Let's go shopping! Michael J. Lisicky, a Baltimore Symphony Orchestra oboist and noted chronicler of departed East Coast department stores, had a local hit three years ago with his book, "Hutzler's: Where Baltimore Shops. " Now he is taking us on another nostalgic shopping tour to several of the city's sorely missed stores with the recent publication of his "Baltimore's Bygone Department Stores: Many Happy Returns. " He takes us back to that now-vanished and magical world of perfumed department stores with their tinkling, chiming, paging bells, and elegantly dressed and convivial floorwalkers and sales associates who were willing to help customers find what they were looking for. Lisicky generates memories here of goods beautifully displayed, the slight whooshing sound that the pneumatic tube made as it whisked a charge to the business office for approval and of stores gaily decorated not only for holidays but for various seasons.
NEWS
February 2, 1991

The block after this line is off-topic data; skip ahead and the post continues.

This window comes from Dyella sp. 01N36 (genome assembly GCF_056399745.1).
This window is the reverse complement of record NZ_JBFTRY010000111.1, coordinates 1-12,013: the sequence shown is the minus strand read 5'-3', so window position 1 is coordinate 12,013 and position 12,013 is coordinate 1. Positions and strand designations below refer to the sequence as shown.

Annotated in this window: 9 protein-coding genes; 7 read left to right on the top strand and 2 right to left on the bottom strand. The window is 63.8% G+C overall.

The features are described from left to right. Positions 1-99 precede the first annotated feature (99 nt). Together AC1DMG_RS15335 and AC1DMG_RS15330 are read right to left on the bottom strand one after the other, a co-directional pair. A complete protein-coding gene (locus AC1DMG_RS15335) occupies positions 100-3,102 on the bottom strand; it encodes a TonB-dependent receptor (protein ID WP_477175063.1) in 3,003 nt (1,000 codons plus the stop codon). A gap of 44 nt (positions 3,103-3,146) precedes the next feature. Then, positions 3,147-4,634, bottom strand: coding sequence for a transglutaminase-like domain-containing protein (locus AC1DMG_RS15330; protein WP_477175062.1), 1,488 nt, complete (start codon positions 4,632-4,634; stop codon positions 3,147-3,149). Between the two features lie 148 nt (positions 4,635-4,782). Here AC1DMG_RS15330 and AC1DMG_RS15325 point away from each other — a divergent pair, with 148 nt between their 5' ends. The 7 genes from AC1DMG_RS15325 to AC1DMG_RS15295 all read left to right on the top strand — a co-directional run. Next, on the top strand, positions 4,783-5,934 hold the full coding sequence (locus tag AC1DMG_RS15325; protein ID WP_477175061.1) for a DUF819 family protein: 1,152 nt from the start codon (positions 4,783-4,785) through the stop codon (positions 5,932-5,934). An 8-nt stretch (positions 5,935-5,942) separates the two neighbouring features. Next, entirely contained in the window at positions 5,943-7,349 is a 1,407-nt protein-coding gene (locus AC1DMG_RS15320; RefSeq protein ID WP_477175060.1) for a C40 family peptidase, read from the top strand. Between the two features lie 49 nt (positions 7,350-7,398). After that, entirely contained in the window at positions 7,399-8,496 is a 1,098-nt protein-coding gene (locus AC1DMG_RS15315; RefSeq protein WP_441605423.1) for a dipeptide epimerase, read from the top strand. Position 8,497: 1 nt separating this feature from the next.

Carla Hochschild Berney, a former resident of Baltimore, died Thursday of complications to cancer at a hospital in Colorado Springs, Colo.Mrs. Berneylived in Baltimore from 1944 until 1969 and served during the late 1960s as executive director of Maryland Partner of the Alliance.A native of Colmar in Alsace-Lorraine who was reared in Frankfurt, Germany, the former Carla Hochschild came to this country and settled in Philadelphia. In 1944, after her marriage to Albert Berney, she came to Baltimore, where a great-uncle was a founder of the department store that came to be known by her family name.
NEWS
By Susan Jacoby and Susan Jacoby,Newsday | April 10, 1994
Adam Hochschild arrived in Moscow during the winter of 1991 -- the last year of the old Soviet order -- hoping to learn how Russians were coming to terms with the memory of the great repression of Stalinism. The result of his inquiry is an account of what the author calls "seeing and denial" -- how millions of people carried on with their lives under a regime that, at the height of its terror in the 1930s, managed to arrest or kill one out of every eight Soviet citizens.In spite of all that has been written about Stalinism, this is an astonishing statistic that illuminates the extent of fear and denial in Soviet life.